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Flights of Fancy


Falling Upwards: How We Took to the Air, by Richard Holmes. Pantheon. 416 pages. $35.

Some years ago, when I lived in California, a colleague — a distinguished silver-haired English historian — got a surprise birthday present from his wife: a sunset hot-air-balloon trip. “It sets the perfect stage for your romantic escapade,” the balloon company’s advertising copy reads, recommending balloons as ideal platforms for marriage proposals as well as weddings, anniversaries, and birthdays. “Your loved ones will thank you for the time of their lives!” Champagne and soft drinks are part of the package: $350 a couple for an hour in the air. For my colleague, what began as fantasy ended in farce. Caught in unfavorable winds, the balloon came down where it was not meant to. Dignity wounded, but not much else, the couple, their picnic basket, and the empty champagne bottles were decanted into the middle of a suburban boulevard, to hoots of derision from a small pack of adolescents.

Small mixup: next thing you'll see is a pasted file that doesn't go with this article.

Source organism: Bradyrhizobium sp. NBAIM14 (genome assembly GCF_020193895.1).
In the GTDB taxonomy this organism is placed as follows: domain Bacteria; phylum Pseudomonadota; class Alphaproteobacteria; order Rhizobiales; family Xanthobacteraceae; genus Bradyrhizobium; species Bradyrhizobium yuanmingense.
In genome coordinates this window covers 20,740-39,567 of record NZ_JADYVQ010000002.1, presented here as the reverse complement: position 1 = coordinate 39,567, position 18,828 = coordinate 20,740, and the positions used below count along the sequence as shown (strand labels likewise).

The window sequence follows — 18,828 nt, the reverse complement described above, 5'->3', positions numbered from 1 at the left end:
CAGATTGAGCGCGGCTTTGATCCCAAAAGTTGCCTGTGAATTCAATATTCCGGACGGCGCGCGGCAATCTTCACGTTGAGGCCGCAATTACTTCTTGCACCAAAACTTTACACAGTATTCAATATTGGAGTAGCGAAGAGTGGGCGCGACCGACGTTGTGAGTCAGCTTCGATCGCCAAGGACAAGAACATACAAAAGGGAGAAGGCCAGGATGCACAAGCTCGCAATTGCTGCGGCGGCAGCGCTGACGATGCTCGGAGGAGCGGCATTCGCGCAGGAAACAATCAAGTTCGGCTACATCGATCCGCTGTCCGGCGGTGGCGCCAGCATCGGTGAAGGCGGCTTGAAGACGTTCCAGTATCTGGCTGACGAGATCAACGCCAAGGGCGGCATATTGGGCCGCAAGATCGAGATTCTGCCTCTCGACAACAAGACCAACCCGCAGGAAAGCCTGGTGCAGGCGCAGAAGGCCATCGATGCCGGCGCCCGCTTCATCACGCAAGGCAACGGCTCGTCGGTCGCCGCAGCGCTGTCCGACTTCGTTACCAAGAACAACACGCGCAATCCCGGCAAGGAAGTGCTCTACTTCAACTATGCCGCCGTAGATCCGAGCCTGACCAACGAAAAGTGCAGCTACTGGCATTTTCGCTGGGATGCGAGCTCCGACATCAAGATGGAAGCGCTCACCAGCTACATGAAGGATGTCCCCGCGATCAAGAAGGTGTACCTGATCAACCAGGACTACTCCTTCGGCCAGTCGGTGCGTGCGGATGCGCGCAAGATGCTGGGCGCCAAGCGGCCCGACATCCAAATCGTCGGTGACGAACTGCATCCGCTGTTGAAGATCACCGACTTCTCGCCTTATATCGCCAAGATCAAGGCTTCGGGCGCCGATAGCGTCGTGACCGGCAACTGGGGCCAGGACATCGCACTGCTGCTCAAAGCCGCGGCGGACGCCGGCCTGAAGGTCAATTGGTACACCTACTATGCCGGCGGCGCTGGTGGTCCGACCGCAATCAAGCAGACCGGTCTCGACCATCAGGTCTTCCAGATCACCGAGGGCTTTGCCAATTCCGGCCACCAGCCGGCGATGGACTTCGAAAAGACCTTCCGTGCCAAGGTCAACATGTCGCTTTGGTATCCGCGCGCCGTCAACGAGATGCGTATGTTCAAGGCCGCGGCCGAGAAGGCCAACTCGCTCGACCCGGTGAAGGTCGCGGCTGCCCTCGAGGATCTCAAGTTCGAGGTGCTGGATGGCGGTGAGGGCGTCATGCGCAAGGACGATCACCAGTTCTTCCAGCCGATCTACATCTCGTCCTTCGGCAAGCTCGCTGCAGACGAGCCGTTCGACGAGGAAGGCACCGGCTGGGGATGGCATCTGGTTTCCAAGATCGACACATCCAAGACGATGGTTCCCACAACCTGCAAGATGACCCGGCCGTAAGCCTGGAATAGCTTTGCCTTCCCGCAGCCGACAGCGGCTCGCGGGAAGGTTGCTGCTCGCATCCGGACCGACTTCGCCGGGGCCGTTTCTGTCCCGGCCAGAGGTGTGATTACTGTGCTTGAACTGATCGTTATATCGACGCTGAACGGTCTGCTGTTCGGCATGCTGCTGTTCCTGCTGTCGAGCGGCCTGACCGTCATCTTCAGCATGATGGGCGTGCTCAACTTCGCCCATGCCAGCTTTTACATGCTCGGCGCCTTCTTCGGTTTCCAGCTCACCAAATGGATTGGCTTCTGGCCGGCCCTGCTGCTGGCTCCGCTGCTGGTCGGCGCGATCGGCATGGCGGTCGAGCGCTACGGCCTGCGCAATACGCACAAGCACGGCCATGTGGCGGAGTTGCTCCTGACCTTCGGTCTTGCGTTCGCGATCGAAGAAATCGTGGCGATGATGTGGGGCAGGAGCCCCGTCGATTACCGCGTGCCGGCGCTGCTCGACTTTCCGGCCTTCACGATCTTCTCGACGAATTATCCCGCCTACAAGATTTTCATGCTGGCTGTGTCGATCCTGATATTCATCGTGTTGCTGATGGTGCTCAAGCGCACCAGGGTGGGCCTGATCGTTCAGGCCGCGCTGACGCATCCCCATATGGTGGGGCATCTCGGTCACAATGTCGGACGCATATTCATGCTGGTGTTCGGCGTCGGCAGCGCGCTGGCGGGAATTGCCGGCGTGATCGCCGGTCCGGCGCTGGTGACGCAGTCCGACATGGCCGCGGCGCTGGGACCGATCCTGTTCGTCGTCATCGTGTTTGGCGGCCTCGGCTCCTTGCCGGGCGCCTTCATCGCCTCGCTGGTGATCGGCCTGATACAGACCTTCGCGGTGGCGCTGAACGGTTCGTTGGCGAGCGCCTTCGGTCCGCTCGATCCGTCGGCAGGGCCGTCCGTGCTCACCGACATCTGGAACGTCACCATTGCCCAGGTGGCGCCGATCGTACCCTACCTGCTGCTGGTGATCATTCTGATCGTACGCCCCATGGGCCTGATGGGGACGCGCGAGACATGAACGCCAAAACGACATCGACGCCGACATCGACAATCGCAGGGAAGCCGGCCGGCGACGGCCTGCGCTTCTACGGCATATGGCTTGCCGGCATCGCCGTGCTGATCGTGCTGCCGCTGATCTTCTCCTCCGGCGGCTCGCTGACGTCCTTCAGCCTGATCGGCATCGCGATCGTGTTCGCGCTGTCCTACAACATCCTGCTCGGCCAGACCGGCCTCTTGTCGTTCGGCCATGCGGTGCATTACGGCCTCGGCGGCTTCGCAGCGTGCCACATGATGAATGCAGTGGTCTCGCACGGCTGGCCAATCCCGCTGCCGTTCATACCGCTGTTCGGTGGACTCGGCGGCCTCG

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teaches history of science at Harvard.

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